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  • Writer's pictureJack Chen

Visual Language – “99% Invisible” Podcast

Podcast Takeaways: 99% Invisible – Making a Mark: Visual Identity with Tom Geismar.

The podcast opens with an anecdote from Geismar on the logo design for Chase bank in 1961 with the intention of designing something which could be reproduced in various materials and sizes. The resulting logo is the current Chase bank logo with four interlocking shapes. The logo resembled the shape of ancient Chinese coins, which are shaped similar to contemporary coins but with a hole in the middle. Despite the correlation between the shape of a coin and banking, Geismar emphasized that the logo does not always have to pictorially represent an aspect of the brand, since when the associated is established, the audience will naturally respond to the shape of the logo with that of the brand rather than the shape itself.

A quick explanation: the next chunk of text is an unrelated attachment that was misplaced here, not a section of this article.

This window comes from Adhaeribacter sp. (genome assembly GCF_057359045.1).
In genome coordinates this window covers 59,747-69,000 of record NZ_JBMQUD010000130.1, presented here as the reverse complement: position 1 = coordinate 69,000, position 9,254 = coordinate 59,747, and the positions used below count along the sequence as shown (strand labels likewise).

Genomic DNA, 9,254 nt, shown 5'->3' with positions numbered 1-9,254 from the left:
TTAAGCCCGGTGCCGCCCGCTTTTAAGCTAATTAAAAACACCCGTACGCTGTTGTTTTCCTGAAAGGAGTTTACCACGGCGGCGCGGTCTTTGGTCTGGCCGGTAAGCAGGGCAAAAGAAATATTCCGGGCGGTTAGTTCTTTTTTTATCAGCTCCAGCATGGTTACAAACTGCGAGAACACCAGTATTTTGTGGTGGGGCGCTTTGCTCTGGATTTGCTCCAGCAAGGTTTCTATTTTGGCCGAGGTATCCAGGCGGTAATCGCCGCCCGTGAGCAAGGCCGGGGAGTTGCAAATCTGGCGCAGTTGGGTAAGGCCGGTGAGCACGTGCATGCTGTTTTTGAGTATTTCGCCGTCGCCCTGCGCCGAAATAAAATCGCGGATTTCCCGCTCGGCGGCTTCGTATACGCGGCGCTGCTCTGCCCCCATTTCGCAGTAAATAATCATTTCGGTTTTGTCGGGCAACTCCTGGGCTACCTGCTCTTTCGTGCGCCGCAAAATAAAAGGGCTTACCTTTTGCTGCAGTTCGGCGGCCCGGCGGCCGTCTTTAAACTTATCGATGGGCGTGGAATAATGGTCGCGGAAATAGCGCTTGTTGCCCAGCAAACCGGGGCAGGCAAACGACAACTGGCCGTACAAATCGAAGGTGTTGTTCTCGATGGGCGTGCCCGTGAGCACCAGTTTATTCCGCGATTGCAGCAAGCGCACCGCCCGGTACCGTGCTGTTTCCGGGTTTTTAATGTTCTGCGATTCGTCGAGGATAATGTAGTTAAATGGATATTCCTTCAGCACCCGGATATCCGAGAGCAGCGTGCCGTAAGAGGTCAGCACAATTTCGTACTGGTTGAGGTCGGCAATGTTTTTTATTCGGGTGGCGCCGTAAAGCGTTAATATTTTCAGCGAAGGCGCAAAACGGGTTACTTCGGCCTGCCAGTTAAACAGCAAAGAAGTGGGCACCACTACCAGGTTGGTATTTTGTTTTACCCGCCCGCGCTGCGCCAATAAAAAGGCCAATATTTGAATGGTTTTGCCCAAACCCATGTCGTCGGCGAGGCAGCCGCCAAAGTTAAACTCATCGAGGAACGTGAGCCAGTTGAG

The Chase logo design popularized the minimum and often geometric logo design style which is dominant today. The idea of designing logos to be easily reproducible across various mediums and sizes is especially relevant in the contemporary media landscape where audiences have the potential to see the branding from a variety of mediums, both virtually from various sized screens and physically from different signs placed throughout the city. This will continue being the case as visual elements and icons are dominating an increasing portion of our daily interactions as time goes by.

Geismar also mentions that there is rarely “love at first sight” when it comes to logo design, since it is more important for the logos to be appropriate for their intentions than to simply look good. Indeed, while there always exists an subjective artistic element in design, logos will bring the most quantifiable benefit to the brand if they are appropriate, distinct, and can be reproduced across a variety of mediums and sizes.

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